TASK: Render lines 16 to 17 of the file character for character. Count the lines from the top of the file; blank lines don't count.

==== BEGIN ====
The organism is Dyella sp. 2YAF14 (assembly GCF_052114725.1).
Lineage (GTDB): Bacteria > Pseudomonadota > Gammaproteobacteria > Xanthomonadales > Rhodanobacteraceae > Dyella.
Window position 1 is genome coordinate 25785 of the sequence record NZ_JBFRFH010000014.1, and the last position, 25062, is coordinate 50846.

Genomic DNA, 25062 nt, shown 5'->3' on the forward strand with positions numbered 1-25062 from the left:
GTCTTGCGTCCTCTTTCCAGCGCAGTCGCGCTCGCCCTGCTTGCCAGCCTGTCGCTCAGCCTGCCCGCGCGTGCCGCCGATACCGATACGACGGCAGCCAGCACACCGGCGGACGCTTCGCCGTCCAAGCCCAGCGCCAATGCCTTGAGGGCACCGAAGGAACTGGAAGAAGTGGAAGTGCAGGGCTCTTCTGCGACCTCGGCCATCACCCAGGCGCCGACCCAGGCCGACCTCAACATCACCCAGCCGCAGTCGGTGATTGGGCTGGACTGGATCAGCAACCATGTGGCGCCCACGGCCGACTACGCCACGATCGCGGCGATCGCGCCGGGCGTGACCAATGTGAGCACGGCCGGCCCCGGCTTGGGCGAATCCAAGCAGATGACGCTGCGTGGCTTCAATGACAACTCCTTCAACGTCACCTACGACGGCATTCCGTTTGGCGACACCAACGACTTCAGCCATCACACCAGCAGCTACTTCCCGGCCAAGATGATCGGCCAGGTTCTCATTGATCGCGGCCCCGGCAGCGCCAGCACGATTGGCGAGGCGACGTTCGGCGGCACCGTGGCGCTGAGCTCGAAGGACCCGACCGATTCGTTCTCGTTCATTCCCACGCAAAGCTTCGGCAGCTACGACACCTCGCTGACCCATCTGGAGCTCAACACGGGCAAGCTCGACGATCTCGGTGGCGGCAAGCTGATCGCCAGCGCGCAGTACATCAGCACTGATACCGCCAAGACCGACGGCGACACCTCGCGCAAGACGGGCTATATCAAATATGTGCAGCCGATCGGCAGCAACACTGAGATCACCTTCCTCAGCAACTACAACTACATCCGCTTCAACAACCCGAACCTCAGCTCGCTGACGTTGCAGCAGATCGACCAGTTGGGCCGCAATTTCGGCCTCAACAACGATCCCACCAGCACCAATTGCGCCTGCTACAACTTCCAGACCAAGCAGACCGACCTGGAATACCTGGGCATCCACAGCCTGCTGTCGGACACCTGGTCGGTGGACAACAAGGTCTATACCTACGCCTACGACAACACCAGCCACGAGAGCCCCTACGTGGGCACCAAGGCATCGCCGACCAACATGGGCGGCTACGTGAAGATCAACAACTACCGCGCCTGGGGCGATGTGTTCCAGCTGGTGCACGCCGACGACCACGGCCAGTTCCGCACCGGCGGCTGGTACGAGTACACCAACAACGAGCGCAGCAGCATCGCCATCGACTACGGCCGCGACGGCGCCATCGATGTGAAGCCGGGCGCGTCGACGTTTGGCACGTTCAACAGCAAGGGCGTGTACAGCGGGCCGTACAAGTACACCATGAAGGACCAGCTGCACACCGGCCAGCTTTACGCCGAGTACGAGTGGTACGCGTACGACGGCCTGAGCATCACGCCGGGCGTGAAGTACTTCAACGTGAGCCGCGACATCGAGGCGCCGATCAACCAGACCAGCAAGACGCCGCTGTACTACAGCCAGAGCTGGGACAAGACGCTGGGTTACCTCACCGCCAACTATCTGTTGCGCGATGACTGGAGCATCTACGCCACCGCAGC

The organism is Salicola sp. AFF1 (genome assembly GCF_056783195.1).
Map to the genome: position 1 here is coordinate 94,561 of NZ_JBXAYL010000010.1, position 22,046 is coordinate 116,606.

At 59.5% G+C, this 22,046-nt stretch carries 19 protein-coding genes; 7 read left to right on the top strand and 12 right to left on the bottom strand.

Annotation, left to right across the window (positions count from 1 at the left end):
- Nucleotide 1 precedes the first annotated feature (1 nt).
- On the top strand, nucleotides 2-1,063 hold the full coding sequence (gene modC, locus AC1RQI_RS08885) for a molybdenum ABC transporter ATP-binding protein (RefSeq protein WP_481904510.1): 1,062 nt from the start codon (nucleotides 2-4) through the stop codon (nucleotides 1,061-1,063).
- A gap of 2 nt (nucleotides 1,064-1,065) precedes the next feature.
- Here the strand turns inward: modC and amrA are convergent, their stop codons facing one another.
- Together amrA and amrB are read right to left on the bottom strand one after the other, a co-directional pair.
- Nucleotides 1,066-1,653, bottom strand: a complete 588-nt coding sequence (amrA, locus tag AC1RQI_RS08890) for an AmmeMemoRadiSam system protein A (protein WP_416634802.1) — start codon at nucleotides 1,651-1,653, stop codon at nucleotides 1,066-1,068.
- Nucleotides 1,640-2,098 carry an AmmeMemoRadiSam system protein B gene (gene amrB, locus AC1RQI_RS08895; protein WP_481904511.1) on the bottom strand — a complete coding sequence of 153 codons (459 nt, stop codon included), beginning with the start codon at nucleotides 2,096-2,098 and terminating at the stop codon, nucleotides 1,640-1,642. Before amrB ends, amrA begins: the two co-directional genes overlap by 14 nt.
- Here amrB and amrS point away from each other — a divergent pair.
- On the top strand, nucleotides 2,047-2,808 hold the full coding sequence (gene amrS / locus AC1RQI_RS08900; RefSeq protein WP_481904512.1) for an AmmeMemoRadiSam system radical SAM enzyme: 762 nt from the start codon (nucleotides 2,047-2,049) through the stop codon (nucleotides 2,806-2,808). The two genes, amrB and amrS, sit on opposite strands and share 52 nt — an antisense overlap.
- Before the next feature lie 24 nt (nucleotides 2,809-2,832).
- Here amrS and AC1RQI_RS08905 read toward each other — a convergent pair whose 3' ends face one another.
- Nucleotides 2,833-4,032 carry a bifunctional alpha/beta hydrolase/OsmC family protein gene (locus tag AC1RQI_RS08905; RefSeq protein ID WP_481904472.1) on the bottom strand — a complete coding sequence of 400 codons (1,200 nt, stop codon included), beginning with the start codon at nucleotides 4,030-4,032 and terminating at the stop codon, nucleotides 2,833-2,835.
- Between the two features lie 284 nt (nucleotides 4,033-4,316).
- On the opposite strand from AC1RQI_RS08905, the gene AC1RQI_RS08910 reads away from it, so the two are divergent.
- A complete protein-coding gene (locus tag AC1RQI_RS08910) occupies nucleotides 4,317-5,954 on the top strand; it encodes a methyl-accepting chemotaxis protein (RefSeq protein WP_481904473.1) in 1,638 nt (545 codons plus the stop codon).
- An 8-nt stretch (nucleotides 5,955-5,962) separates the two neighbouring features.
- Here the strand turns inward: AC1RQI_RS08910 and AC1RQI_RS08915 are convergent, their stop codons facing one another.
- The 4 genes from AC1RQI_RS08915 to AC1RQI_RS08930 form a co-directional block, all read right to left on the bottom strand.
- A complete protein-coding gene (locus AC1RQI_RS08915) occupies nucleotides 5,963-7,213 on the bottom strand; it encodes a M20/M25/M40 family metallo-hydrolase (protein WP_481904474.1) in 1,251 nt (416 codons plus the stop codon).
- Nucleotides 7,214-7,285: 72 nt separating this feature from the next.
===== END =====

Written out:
- Nucleotides 1,640-2,098 carry an AmmeMemoRadiSam system protein B gene (gene amrB, locus AC1RQI_RS08895; protein WP_481904511.1) on the bottom strand — a complete coding sequence of 153 codons (459 nt, stop codon included), beginning with the start codon at nucleotides 2,096-2,098 and terminating at the stop codon, nucleotides 1,640-1,642. Before amrB ends, amrA begins: the two co-directional genes overlap by 14 nt.
- Here amrB and amrS point away from each other — a divergent pair.